Media is ‘failing women’ — sports journalism particularly so

The Women’s Media Center released its third annual Status of Women in the U.S. Media report today, and if you’ve been paying any attention to gender imbalances across print, broadcast and online platforms, it’s more of the same. Men – especially white men – vastly outnumber women. Still.

“The media is failing women across the board,” Women’s Media Center president Julie Burton said in a press release that accompanied the report. “The numbers tell a clear story for the need for change on every media platform.”

The report compiles recent studies from several sources — Media Matters, the American Society of News Editors, even Gawker — all of which show that despite efforts (or at least talk of efforts) to achieve parity in media organizations, from CEOs to copy editors, we haven’t come close.

An ASNE newsroom census cited in the report showed that newsrooms were 63.1 percent male and 36.9 percent female in 1999. In 2012, those percentages were exactly the same. For 2013, it was actually worse: 63.7 percent male and 36.3 percent female. That said, when it came to journalists of color, gender representation tended to be more balanced, and there were actually more Asian women than Asian men (52 percent versus 48). That’s great, but the percentage of minorities in newsrooms is far smaller than their representation in the United States population. That’s not so great.

WMC also highlighted a study of female sports journalists — still a rare breed, despite the fact that more women than ever are sports fans. Sure, Meredith Vieira got the chance to host the Olympics in primetime last week, but she was the first woman ever to do so and it was only because regular host Bob Costas had double pinkeye and first-choice replacement Matt Lauer was too tired.

An Associated Press Sports Editors-commissioned report by the Institute for Diversity and Ethics in Sport found that there was an increase in women of color sports journalists, but it still wasn’t enough to merit more than an F grade for gender representation in columnists and editors. And the majority of female columnists and editors worked for ESPN, which the report notes has made an effort to diversify its newsroom. Without ESPN, things would be far worse. As it is, 90 percent of sports editors are white and 90 percent are male.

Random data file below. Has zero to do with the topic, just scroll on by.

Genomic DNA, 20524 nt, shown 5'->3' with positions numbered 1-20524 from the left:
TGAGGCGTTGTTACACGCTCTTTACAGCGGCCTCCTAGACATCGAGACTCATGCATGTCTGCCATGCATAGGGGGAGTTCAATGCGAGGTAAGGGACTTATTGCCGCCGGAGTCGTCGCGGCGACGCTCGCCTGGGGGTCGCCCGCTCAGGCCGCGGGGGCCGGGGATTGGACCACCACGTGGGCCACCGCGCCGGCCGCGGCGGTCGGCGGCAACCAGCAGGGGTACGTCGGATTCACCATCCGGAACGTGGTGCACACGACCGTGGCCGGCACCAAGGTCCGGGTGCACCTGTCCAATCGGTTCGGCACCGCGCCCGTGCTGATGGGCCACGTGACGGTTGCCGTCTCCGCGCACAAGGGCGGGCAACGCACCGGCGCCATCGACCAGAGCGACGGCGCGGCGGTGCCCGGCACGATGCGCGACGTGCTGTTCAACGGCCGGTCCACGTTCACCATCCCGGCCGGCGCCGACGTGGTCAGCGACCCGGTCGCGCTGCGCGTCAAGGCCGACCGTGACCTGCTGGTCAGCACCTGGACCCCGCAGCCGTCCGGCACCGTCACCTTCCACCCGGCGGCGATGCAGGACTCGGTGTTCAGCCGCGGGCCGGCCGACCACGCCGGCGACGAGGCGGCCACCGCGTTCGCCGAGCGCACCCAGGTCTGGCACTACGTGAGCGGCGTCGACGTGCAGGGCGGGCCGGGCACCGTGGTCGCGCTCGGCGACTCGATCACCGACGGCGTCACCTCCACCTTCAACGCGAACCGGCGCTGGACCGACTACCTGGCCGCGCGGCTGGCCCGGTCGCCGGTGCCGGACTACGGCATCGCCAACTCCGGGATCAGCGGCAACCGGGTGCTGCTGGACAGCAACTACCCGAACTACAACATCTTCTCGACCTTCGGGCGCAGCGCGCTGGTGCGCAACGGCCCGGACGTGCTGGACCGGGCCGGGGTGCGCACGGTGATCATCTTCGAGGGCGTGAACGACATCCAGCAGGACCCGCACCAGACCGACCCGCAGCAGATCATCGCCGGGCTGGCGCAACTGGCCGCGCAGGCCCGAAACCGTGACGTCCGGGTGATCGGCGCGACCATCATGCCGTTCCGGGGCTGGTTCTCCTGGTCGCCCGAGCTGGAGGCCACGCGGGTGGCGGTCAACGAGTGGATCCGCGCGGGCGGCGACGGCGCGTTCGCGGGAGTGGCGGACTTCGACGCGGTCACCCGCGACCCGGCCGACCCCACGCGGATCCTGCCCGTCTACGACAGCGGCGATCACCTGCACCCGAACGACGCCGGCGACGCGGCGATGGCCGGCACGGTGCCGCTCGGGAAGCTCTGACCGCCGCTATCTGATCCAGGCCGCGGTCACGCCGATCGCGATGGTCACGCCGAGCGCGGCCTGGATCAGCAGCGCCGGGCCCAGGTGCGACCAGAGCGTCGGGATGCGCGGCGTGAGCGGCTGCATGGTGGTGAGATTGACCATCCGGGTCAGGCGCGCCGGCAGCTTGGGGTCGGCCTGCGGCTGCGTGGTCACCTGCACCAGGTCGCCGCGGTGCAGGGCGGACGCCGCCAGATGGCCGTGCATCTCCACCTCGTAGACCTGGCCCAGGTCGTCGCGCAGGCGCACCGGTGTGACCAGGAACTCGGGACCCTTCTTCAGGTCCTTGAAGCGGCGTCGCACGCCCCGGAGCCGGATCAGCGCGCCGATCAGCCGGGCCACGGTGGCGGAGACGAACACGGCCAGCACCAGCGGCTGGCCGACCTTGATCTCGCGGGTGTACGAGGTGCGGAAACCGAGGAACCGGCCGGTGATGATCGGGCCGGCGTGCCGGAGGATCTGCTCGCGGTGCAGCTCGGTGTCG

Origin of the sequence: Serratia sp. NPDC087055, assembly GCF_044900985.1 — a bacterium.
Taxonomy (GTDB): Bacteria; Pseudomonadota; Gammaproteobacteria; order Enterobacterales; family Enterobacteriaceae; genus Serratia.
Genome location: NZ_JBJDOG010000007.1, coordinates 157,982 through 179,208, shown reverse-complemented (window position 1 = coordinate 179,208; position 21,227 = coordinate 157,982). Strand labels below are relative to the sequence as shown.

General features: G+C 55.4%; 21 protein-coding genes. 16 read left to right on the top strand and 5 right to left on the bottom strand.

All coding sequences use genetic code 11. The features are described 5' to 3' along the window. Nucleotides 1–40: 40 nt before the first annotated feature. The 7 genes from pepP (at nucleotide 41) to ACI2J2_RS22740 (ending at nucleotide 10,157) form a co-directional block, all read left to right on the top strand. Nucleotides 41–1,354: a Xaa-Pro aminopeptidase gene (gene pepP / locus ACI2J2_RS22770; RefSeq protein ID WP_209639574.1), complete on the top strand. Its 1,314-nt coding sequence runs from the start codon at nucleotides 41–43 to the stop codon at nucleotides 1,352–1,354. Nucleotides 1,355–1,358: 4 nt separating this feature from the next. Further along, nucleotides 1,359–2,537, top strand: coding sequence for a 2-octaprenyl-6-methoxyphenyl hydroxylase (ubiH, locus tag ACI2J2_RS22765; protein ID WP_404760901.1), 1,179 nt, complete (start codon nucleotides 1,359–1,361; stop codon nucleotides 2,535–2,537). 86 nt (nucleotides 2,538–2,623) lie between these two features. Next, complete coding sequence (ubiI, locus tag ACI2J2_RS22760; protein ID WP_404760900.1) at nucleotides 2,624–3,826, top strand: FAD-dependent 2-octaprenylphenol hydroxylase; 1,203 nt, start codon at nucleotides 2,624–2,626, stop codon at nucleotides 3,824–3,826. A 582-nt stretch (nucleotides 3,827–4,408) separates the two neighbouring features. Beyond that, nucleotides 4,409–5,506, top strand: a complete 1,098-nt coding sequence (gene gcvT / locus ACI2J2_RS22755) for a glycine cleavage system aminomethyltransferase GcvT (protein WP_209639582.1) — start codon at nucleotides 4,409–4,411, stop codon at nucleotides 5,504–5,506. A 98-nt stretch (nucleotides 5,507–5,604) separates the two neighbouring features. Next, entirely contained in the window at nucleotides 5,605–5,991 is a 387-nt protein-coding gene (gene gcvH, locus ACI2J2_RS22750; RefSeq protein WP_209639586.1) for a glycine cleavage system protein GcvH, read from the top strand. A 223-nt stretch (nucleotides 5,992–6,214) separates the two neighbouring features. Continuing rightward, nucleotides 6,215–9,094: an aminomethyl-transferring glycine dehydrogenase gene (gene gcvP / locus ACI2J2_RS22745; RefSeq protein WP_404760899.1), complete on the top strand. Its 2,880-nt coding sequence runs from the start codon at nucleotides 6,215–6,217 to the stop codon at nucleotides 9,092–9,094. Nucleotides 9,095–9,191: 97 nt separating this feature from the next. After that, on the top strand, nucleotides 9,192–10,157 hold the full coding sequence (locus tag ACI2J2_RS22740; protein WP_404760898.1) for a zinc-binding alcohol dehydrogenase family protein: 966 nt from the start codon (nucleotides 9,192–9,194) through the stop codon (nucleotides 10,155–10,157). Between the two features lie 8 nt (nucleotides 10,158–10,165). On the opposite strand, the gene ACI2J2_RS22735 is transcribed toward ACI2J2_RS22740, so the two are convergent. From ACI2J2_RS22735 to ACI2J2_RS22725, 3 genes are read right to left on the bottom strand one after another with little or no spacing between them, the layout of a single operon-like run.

And, it should be noted, the few female sports reporters we do have get to deal with Bleacher Report’s regular slideshows of the “50 Hottest Female Sports Broadcasters from Around the World” “20 Sexiest Sports Reporters of 2012,” “20 Sexiest Local Sports Broadcasters” or “40 Hottest College Football Reporters.” (Two of those lists were written by a woman, so there’s one female sports journalist byline, I guess.) Not to mention harassment from fans, the athletes they cover and even their own colleagues. Sports journalism is a uniquely difficult beat for the few women that are lucky enough to get the job.

It’s not just the journalists who tend to be white men; their sources are, too. According to Media Matters, non-MSNBC Sunday morning shows were more likely to feature a white man than a white woman or minority of either gender combined. (MSNBC, led by the Melissa Harris-Perry Show, was much more inclusive.) Another study showed that male sources in New York Times front-page stories outnumbered female sources 3.4 to 1 in January and February 2013.

At the time, Times Associate Managing Editor for Standards Phil Corbett said that he found the gap to be “disappointing” and that the Times would continue its push for a more diverse newsroom. New York Times spokesperson Eileen Murphy says now that this continues to be a priority for the paper – “not just gender diversity, but also racial, ethnic, geographic and religious diversity.” Half the editors on the Times’ masthead are now women – a significant milestone – but only one isn’t white. Executive editor Jill Abramson told public editor Margaret Sullivan that one of her goals for this year is to “make good gains in areas like race as well as gender.”


That said, the majority of bylines on The New York Times’ front page belong to men – often by a wide margin – according to the daily byline tracking site WhoWritesFor.com, recommended by WMC in its report.